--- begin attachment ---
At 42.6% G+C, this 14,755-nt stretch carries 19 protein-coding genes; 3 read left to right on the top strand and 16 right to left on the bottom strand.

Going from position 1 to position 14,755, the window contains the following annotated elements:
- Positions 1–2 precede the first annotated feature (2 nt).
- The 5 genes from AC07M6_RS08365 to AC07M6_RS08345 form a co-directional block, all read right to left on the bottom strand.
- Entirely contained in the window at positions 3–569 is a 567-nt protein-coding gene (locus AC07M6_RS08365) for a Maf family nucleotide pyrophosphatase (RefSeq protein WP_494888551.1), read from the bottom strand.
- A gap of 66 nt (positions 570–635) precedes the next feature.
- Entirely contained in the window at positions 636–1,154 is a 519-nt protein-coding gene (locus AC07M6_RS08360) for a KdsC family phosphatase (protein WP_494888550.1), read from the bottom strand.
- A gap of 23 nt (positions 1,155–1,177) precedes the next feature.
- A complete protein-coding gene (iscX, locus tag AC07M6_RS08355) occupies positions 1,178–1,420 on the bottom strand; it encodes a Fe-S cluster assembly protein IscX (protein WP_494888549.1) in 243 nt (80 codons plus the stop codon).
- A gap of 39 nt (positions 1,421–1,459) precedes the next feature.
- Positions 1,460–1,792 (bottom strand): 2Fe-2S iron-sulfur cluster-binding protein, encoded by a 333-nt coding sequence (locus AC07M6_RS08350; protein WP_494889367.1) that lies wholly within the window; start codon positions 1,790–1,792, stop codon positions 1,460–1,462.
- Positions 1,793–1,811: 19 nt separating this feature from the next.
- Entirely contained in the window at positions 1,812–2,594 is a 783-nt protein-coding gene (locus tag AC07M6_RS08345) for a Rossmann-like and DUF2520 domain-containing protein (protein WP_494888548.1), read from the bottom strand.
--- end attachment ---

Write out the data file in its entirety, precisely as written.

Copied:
At 42.6% G+C, this 14,755-nt stretch carries 19 protein-coding genes; 3 read left to right on the top strand and 16 right to left on the bottom strand.

Going from position 1 to position 14,755, the window contains the following annotated elements:
- Positions 1–2 precede the first annotated feature (2 nt).
- The 5 genes from AC07M6_RS08365 to AC07M6_RS08345 form a co-directional block, all read right to left on the bottom strand.
- Entirely contained in the window at positions 3–569 is a 567-nt protein-coding gene (locus AC07M6_RS08365) for a Maf family nucleotide pyrophosphatase (RefSeq protein WP_494888551.1), read from the bottom strand.
- A gap of 66 nt (positions 570–635) precedes the next feature.
- Entirely contained in the window at positions 636–1,154 is a 519-nt protein-coding gene (locus AC07M6_RS08360) for a KdsC family phosphatase (protein WP_494888550.1), read from the bottom strand.
- A gap of 23 nt (positions 1,155–1,177) precedes the next feature.
- A complete protein-coding gene (iscX, locus tag AC07M6_RS08355) occupies positions 1,178–1,420 on the bottom strand; it encodes a Fe-S cluster assembly protein IscX (protein WP_494888549.1) in 243 nt (80 codons plus the stop codon).
- A gap of 39 nt (positions 1,421–1,459) precedes the next feature.
- Positions 1,460–1,792 (bottom strand): 2Fe-2S iron-sulfur cluster-binding protein, encoded by a 333-nt coding sequence (locus AC07M6_RS08350; protein WP_494889367.1) that lies wholly within the window; start codon positions 1,790–1,792, stop codon positions 1,460–1,462.
- Positions 1,793–1,811: 19 nt separating this feature from the next.
- Entirely contained in the window at positions 1,812–2,594 is a 783-nt protein-coding gene (locus tag AC07M6_RS08345) for a Rossmann-like and DUF2520 domain-containing protein (protein WP_494888548.1), read from the bottom strand.